Rob Lee: Wow. Thank you. I'm trying to keep track, right? Because like, you know, what happens, right? When I interview folks and then they have like, just like, look, I got it. You're a media professional. I'm sitting here like, all right, let me organize my notes. And I'm like, all right. But I think it's really cool. And I noticed we both did the same face thing, you know, in this in this visual media when it's like, oh, it's urban golf is like, What? And, you know, I run into this just to kind of set the stage a little bit. My background, I've been doing this podcast thing for about 15 years. Long before popular. Right. And I've heard the, oh, you don't look like a podcaster. I've heard all of the different things. And I have folks who, you know, don't look like us will, you know, kind of question sort of my validity on I have folks who look like us who will question my blackness or my authenticity. And it's a very it's a very interesting way to go about things. And it's just like I have a large swath of interest and folks that I can engage in conversation with and have like cool conversations with. But it's like this sort of like constant like push and pull of trying to realize my vision. And I and I think sort of the notion of I want to produce my own stuff, you know, like I've done those things on a much smaller scale. But hey, I can help you realize your vision. Here's my skill set. I got 700 episodes of this podcast, you know, as reference, you know. Yeah. You know, getting to that spot where I don't audition anymore, you know, or whatever that might look like. Yeah. But yeah, engaging in the conversation, it can be very frustrating in that You know, you'll hear, oh, you're an influencer. Oh, you do it. You're a black media outlet. It's like you guys are using weird terminologies. Yes, I'm this, but I'm able to do this, this, this and this. All right. But I appreciate you, you know, sharing like that story, because it also ties into the sort of the introduction piece. You know, the importance of a name, the importance of how we present ourselves to the audiences that are going to encounter our stuff. Yeah. you know, like when I do this pod or when I guess, you know, do guest shots and things of that nature, I, I don't get out of pocket, you know, go real laugh. Everything is a four letter word. It's like, that's not what I do. That's not, that's not my brand at all. Uh, you know, and that is just something about it. And then I see other folks who do different things and maybe kind of get that push. And it's like, you guys are presenting this, but it's like, Oh D. You're, you're making sort of that brand and that type of media look weird. It's like, that's not even what you do. It's just like, you're trying to play a role, a role that's been scripted for you.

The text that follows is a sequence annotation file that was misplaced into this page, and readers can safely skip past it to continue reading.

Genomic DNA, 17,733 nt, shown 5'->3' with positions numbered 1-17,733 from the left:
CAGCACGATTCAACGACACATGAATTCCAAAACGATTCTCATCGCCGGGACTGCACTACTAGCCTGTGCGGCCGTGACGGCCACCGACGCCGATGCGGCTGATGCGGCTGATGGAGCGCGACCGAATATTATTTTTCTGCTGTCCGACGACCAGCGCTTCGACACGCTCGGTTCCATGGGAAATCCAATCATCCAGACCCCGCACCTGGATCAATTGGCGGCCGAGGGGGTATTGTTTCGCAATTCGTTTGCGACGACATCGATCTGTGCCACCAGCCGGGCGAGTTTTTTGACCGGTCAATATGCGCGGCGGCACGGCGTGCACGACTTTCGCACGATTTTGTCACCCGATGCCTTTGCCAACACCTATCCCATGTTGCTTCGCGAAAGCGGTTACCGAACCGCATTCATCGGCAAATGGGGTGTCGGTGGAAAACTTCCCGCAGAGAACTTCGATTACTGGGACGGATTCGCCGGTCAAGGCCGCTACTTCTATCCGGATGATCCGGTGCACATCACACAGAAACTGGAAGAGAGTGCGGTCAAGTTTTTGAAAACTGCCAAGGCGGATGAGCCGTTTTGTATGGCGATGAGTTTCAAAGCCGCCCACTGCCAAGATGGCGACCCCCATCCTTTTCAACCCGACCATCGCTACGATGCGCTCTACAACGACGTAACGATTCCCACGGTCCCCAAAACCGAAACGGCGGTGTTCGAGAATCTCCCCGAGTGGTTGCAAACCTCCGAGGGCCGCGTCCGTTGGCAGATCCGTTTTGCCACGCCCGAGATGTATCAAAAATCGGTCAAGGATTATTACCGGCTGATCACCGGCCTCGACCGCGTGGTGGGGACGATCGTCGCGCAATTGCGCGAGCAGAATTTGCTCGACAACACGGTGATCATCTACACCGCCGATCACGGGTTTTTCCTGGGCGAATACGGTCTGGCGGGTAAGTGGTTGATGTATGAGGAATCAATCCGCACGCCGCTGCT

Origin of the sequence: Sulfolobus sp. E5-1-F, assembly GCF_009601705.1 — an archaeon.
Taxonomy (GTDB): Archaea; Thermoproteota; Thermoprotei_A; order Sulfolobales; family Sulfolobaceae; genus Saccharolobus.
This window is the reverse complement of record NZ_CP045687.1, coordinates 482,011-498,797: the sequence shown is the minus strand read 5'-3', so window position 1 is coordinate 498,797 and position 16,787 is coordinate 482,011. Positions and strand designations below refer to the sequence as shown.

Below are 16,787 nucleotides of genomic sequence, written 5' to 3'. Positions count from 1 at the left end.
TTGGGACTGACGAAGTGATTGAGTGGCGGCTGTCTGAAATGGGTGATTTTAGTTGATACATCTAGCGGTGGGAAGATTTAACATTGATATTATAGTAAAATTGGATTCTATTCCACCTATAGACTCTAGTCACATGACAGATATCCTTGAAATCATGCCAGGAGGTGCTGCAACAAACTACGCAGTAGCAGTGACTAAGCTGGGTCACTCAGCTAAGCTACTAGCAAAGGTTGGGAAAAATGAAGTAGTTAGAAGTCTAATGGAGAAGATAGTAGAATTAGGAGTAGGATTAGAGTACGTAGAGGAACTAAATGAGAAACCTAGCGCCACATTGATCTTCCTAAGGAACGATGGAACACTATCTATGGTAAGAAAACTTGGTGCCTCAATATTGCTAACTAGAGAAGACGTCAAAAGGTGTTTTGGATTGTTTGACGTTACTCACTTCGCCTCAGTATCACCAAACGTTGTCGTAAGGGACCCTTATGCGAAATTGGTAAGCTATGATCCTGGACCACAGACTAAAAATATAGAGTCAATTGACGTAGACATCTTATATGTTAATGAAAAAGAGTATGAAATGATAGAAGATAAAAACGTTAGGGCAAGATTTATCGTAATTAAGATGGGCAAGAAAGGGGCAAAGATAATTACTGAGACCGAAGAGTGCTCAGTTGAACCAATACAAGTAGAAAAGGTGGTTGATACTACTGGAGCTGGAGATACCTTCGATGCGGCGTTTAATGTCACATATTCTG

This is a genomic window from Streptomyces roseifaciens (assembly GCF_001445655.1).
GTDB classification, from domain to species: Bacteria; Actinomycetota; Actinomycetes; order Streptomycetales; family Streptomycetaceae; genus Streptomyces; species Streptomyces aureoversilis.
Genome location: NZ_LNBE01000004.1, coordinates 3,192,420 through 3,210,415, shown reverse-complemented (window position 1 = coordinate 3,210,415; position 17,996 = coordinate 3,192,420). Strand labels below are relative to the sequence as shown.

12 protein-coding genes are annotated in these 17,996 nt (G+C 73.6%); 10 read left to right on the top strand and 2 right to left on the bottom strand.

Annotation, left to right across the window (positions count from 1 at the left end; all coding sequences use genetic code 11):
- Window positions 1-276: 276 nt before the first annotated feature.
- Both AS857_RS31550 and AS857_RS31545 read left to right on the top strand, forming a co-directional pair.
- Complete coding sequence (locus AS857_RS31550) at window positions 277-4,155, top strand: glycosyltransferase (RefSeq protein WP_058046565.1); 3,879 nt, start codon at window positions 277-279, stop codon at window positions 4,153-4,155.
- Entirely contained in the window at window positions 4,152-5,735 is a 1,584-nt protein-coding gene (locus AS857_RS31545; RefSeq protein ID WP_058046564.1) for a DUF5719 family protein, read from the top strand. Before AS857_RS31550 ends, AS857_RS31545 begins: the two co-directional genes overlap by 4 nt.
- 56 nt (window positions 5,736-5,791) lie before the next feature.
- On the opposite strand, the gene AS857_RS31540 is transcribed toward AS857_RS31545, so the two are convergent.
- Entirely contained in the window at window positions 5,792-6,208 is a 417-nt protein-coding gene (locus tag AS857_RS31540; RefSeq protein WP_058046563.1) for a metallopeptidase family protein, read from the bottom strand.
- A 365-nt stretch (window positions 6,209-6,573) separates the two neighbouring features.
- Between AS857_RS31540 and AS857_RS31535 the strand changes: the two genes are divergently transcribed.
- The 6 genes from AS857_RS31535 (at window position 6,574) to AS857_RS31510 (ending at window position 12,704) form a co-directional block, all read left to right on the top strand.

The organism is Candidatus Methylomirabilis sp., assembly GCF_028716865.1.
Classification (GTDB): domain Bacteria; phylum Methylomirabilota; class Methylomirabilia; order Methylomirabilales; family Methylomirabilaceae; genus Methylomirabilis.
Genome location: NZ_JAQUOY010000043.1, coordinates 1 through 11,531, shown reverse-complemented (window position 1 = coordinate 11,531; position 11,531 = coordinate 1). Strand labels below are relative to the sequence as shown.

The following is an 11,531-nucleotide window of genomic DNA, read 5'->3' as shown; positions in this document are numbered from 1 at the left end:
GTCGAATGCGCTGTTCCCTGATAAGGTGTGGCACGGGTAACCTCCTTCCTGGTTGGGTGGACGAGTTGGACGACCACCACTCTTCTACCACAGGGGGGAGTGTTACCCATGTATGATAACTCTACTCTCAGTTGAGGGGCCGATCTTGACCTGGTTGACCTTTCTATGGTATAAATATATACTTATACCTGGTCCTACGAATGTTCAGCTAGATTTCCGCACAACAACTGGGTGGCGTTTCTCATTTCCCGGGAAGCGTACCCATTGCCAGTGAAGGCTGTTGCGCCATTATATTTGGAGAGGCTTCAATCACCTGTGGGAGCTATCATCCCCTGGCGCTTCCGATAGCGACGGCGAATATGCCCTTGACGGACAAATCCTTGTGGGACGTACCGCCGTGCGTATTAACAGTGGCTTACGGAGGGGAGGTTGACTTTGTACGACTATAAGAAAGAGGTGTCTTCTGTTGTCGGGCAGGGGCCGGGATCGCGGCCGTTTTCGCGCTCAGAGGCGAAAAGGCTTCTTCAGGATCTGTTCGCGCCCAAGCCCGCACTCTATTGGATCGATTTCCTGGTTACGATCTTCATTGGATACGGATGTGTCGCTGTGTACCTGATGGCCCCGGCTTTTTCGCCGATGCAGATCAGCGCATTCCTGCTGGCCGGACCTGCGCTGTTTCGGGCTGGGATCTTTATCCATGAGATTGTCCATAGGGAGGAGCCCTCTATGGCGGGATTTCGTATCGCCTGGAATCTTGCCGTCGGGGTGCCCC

Lisa Durden: I understand exactly what you're saying.

Rob Lee: So, so I want to go back a little bit. So was that the, the job that you were describing with the, the, the golf search, was that one of your first media jobs? Was that your first?